On June 17, the CFTC filed a complaint with the New York Southern District Court against now-defunct United Kingdom-based entity Control-Finance Ltd, which defrauded more than 1,000 investors to launder at least 22,858 bitcoin.
The CFTC also brings actions against the entity’s head, Benjamin Reynolds, stating that Control-Finance and Reynolds “exploited public enthusiasm for Bitcoin” from May 1, 2017, to October 31, 2017. The action seeks civil monetary penalties, including “permanent trading and registration bans, restitution, and disgorgement.”
According to the CFTC, Control-Finance was soliciting investors to buy their bitcoin with cash and deposit it with the firm, as they claimed to guarantee daily trading profits on the deposits through employed professional cryptocurrency traders. The alleged scammerswere further sending portions of new clients’ BTC deposits to other customers, misrepresenting those as actual profits generated from crypto trading.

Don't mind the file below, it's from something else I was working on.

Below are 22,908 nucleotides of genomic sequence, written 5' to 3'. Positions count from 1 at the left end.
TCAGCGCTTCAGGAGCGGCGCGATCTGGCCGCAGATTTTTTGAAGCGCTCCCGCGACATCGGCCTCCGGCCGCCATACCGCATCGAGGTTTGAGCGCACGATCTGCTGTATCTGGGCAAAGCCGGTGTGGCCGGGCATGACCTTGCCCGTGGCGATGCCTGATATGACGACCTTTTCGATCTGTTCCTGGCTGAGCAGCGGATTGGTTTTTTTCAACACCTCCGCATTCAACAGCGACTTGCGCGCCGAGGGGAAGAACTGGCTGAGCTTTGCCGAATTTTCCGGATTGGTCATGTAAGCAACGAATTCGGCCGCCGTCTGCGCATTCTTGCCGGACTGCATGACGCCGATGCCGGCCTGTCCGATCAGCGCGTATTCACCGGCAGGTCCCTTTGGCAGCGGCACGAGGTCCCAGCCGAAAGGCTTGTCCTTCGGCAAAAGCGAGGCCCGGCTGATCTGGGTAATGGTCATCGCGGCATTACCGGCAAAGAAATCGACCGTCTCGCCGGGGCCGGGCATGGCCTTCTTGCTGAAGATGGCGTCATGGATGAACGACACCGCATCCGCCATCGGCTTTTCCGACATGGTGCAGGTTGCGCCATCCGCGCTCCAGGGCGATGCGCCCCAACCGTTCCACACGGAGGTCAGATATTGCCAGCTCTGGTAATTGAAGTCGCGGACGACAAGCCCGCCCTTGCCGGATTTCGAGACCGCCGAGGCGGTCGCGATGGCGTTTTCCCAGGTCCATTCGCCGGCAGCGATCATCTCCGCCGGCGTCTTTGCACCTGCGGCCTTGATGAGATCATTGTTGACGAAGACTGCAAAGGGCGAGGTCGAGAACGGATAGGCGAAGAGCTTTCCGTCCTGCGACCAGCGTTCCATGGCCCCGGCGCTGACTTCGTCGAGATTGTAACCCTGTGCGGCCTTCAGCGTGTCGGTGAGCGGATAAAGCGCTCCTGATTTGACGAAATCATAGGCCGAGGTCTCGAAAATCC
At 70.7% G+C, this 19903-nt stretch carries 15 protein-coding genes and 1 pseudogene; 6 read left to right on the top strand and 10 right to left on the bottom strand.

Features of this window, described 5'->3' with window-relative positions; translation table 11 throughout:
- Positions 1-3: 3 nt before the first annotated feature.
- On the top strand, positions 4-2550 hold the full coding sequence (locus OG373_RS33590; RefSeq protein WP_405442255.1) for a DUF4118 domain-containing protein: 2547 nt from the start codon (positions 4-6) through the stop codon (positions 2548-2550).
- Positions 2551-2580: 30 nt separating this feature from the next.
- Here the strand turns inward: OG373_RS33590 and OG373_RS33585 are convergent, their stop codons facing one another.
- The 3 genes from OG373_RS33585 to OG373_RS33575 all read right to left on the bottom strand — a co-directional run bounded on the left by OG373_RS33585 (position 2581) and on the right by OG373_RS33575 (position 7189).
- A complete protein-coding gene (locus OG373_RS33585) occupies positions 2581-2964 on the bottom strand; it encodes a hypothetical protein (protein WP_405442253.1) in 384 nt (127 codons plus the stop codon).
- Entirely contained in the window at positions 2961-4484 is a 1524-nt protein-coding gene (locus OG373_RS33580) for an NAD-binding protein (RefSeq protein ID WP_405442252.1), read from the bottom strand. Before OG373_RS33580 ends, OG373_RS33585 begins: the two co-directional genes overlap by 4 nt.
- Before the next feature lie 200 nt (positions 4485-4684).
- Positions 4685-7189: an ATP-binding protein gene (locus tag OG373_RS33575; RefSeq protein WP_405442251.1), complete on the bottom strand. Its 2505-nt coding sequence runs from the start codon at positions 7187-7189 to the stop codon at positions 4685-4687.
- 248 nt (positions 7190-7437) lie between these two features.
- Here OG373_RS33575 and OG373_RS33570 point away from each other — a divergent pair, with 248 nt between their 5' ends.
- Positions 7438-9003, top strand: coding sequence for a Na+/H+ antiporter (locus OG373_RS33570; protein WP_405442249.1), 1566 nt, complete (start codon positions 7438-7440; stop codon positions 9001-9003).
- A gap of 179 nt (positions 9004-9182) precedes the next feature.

In mid-September 2017, Control-Finance suddenly took down its website, suspending payments to clients, as well as deleting advertising content from its profiles on social media including Facebook, YouTube and Twitter, the regulator wrote. Claiming that the firm would reimburse customers by late October or November 2017, the allegedly fraudulent entity reportedly diverted laundered bitcoin using crypto wallet service CoinPayments.
Recently, the British Financial Conduct Authority (FCA) issued a warning against a fraudulent firm posing as the Swiss Investment Corporation, an FCA-authorized firm offering crypto investments. At the time, the regulator also reported on another fraudulent entity that is a clone of global investment bank Goldman Sachs.